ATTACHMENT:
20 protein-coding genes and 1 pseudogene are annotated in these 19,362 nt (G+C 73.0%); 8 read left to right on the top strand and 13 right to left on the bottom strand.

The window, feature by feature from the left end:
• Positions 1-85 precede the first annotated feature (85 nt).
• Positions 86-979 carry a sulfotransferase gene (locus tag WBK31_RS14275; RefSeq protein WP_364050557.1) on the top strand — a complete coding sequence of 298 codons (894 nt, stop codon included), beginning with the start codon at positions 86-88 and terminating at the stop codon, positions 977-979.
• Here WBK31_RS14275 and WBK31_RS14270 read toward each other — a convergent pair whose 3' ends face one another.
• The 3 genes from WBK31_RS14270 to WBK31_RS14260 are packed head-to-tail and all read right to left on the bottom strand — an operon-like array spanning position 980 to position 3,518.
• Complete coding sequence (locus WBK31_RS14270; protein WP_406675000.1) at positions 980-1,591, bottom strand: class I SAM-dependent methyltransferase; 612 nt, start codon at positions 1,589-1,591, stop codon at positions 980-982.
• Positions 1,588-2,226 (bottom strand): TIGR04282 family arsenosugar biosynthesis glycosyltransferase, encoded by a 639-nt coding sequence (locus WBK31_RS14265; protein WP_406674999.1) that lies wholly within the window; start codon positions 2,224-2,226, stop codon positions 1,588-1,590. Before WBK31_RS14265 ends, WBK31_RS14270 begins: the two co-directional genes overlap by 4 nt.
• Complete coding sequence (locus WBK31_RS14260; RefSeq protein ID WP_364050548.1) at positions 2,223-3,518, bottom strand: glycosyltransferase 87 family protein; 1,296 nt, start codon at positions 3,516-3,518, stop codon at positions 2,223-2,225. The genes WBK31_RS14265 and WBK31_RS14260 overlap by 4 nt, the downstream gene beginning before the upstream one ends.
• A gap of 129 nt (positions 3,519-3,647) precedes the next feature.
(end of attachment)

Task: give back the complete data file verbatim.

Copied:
20 protein-coding genes and 1 pseudogene are annotated in these 19,362 nt (G+C 73.0%); 8 read left to right on the top strand and 13 right to left on the bottom strand.

The window, feature by feature from the left end:
• Positions 1-85 precede the first annotated feature (85 nt).
• Positions 86-979 carry a sulfotransferase gene (locus tag WBK31_RS14275; RefSeq protein WP_364050557.1) on the top strand — a complete coding sequence of 298 codons (894 nt, stop codon included), beginning with the start codon at positions 86-88 and terminating at the stop codon, positions 977-979.
• Here WBK31_RS14275 and WBK31_RS14270 read toward each other — a convergent pair whose 3' ends face one another.
• The 3 genes from WBK31_RS14270 to WBK31_RS14260 are packed head-to-tail and all read right to left on the bottom strand — an operon-like array spanning position 980 to position 3,518.
• Complete coding sequence (locus WBK31_RS14270; protein WP_406675000.1) at positions 980-1,591, bottom strand: class I SAM-dependent methyltransferase; 612 nt, start codon at positions 1,589-1,591, stop codon at positions 980-982.
• Positions 1,588-2,226 (bottom strand): TIGR04282 family arsenosugar biosynthesis glycosyltransferase, encoded by a 639-nt coding sequence (locus WBK31_RS14265; protein WP_406674999.1) that lies wholly within the window; start codon positions 2,224-2,226, stop codon positions 1,588-1,590. Before WBK31_RS14265 ends, WBK31_RS14270 begins: the two co-directional genes overlap by 4 nt.
• Complete coding sequence (locus WBK31_RS14260; RefSeq protein ID WP_364050548.1) at positions 2,223-3,518, bottom strand: glycosyltransferase 87 family protein; 1,296 nt, start codon at positions 3,516-3,518, stop codon at positions 2,223-2,225. The genes WBK31_RS14265 and WBK31_RS14260 overlap by 4 nt, the downstream gene beginning before the upstream one ends.
• A gap of 129 nt (positions 3,519-3,647) precedes the next feature.